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Publication numberUS5163736 A
Publication typeGrant
Application numberUS 07/703,535
Publication dateNov 17, 1992
Filing dateMay 21, 1991
Priority dateMay 21, 1991
Fee statusLapsed
Publication number07703535, 703535, US 5163736 A, US 5163736A, US-A-5163736, US5163736 A, US5163736A
InventorsSafwan Aljundi
Original AssigneeFord Motor Company
Export CitationBiBTeX, EndNote, RefMan
External Links: USPTO, USPTO Assignment, Espacenet
Inertial lock mechanism for vehicle seat reclining apparatus
US 5163736 A
Abstract
An emergency inertia lock 24 is provided on a tilt lock 20 of a vehicle seat 12 hinge 18. The tilt lock 20 allows adjustment of the degree of tilt between the seat back 16 and seat bottom 14 by disengaging then re-engaging. A spring drum clutch 36 locks a clutch spur gear 32 in a series of spur gears (28, 30). A first extension 38 of the spring drum clutch 36 may be shifted to release the tilt lock 20 manually. A torsion pendulum 52 includes forward and rearward extensions 58 and 60 which contact a second extension 40 of the spring drum clutch 36 to re-engage the tilt lock 20 if it is manually released when a sufficient interial load is applied. A reset lever 70 is provided to reset the tilt lock 20.
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Claims(18)
I claim:
1. A recliner mechanism for a vehicle seat having a seat bottom and a seat back comprising:
hinge means interconnecting said seat bottom and said seat back for tilting said seat back relative to said seat bottom;
tilt lock means for selectively locking said hinge means in a desired position, said tilt lock means further comprising a shaft and frictional gripping member engaging said shaft;
release means operatively connected to said tilt lock means for selectively disengaging said tilt lock means in a re-positioning mode to permit repositioning said seat back and for reengaging said tilt lock means in a locked mode; and
inertia lock means operatively connected to said tilt lock means for locking said hinge means with said tilt lock means when an inertial load above a pre-determined threshold is applied to said inertia lock means wherein said frictional gripping member is locked onto the shaft to lock the hinge against tilting even when said release means is in said re-positioning mode.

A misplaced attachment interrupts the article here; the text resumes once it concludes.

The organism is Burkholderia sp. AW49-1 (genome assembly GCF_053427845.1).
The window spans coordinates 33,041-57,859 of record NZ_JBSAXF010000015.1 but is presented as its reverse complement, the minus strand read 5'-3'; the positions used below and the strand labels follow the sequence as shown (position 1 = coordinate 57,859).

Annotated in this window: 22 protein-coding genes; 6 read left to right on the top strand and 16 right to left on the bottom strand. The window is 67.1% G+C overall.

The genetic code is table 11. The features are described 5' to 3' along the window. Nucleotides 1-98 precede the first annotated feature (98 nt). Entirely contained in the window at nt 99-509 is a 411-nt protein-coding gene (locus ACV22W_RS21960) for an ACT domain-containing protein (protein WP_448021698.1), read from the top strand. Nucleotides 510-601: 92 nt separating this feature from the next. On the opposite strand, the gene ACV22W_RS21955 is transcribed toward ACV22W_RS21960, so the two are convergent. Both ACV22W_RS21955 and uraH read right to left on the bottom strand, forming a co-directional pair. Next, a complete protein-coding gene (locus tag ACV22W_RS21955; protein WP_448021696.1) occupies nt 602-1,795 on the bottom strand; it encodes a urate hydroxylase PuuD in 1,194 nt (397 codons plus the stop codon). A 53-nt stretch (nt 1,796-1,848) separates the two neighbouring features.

2. The recliner mechanism of claim 1 wherein said inertia lock means comprises a pivotally mounted member partially rotatable about a transverse axis, said member being partially rotated when said inertial load is applied to said inertia lock means, said member having means for engaging said tilt lock means to lock said tilt lock means.
3. The recliner mechanism of claim 2 wherein said means for engaging said tilt lock means is a longitudinal extension from said member.
4. The recliner mechanism of claim 2 wherein said means for engaging said tilt lock means is a forwardly extending lug and a rearwardly extending lug, wherein upon application of said inertial load from a forward direction said forwardly extending lug engages said tilt lock means and upon application of said inertial load from a rearward direction said rearwardly extending lug engages said tilt lock means.
5. The recliner mechanism of claim 2 wherein said member has a weight imbalance vertically above and below said means for engaging said tilt lock means is a forwardly extending lug and a rearwardly extending lug, wherein upon application of said inertial load from a forward direction said forwardly extending lug engages said tilt lock means and upon application of said inertial load from a rearward direction said rearwardly extending lug engages said tilt lock means.
6. The recliner mechanism of claim 2 wherein said member has a weight imbalance vertically above and below said transverse axis whereby application of an inertial load results in a pivoting moment about said transverse axis.
7. The recliner mechanism of claim 1 wherein said tilt lock means is a spring drum clutch disposed on a stub shaft, said stub shaft rotating when said seat back is tilted, said spring drum clutch frictionally gripping said stub shaft to lock said hinge means.
8. The recliner mechanism of claim 7 wherein said spring drum clutch has first and second extensions from a helical wound portion said first extension being connected to said release means, and said second extension being connected to said inertia lock means, whereby said release means disengages the grip of said spring drum clutch on said stub shaft and said inertia lock means increases the frictional grip of said spring drum clutch on said stub shaft.
9. The recliner mechanism of claim 7 wherein said stub shaft is part of a spur gear, said spur gear operatively engaging a series of reduction spur gears.
10. The recliner mechanism of claim 9 wherein said hinge means has a sector plate portion, said sector plate portion being mounted on said seat back in a fixed orientation and being repositionable relative to said seat bottom, said series of reduction spur gears interconnecting said spur gear including said stub shaft to said sector plate.
11. The recliner mechanism of claim 1 wherein said inertia lock means is a torsion pendulum which engages said tilt lock means to lock said tilt lock means when said inertia load is applied to said torsion pendulum.
12. The recliner mechanism of claim 11 wherein said inertia lock includes a spring means connecting the torsion pendulum to said hinge for establishing the threshold level and for holding said torsion pendulum in its locked position after the threshold level is exceeded.